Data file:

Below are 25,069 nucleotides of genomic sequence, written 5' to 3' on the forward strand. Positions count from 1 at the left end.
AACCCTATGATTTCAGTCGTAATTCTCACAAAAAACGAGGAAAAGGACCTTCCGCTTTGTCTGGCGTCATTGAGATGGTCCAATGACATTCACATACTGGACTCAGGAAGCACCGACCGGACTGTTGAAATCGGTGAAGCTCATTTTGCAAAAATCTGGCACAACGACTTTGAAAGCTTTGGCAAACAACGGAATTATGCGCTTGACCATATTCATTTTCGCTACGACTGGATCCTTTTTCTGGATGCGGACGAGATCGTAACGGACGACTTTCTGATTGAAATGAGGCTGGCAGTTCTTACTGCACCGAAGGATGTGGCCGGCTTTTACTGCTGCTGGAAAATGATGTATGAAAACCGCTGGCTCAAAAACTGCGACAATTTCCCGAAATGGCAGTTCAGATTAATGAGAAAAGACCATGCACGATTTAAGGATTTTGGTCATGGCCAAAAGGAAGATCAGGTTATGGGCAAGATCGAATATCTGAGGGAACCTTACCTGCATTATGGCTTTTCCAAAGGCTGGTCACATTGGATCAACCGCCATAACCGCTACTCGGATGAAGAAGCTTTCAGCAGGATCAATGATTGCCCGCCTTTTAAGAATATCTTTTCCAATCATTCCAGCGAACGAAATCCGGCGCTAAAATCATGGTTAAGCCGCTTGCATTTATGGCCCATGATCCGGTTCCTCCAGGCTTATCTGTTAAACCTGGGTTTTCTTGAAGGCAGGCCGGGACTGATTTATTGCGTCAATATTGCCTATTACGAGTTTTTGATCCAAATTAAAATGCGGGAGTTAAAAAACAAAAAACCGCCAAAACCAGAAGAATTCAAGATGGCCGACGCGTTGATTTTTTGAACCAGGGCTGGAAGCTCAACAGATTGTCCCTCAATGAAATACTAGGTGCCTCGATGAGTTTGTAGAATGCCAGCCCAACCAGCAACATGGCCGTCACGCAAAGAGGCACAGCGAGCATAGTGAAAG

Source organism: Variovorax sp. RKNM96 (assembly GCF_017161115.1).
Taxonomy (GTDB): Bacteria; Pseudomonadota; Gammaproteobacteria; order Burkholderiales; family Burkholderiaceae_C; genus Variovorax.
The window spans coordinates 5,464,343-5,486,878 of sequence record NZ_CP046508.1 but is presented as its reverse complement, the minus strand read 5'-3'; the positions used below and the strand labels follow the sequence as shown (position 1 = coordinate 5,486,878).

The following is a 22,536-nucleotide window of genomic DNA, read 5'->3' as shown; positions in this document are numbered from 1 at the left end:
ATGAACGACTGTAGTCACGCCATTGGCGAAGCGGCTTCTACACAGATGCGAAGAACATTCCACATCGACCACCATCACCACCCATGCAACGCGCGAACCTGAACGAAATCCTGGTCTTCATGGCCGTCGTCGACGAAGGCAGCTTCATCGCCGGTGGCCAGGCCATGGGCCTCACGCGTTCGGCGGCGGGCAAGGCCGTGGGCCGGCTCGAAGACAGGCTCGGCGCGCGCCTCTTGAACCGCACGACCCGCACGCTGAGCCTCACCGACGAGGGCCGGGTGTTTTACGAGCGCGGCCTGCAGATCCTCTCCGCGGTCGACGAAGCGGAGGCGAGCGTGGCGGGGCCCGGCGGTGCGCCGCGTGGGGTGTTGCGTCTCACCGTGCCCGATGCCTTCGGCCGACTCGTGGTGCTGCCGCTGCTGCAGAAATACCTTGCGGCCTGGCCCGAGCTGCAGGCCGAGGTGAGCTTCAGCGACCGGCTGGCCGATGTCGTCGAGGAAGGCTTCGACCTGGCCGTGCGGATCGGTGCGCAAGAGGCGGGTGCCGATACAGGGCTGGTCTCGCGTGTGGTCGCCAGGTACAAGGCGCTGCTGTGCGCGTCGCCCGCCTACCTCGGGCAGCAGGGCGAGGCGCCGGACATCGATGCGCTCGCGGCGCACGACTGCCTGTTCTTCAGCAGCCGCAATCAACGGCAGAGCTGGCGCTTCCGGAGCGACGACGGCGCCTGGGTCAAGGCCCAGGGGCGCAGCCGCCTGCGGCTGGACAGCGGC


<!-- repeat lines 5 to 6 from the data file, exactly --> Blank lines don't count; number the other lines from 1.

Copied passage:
The window spans coordinates 5,464,343-5,486,878 of sequence record NZ_CP046508.1 but is presented as its reverse complement, the minus strand read 5'-3'; the positions used below and the strand labels follow the sequence as shown (position 1 = coordinate 5,486,878).

The following is a 22,536-nucleotide window of genomic DNA, read 5'->3' as shown; positions in this document are numbered from 1 at the left end: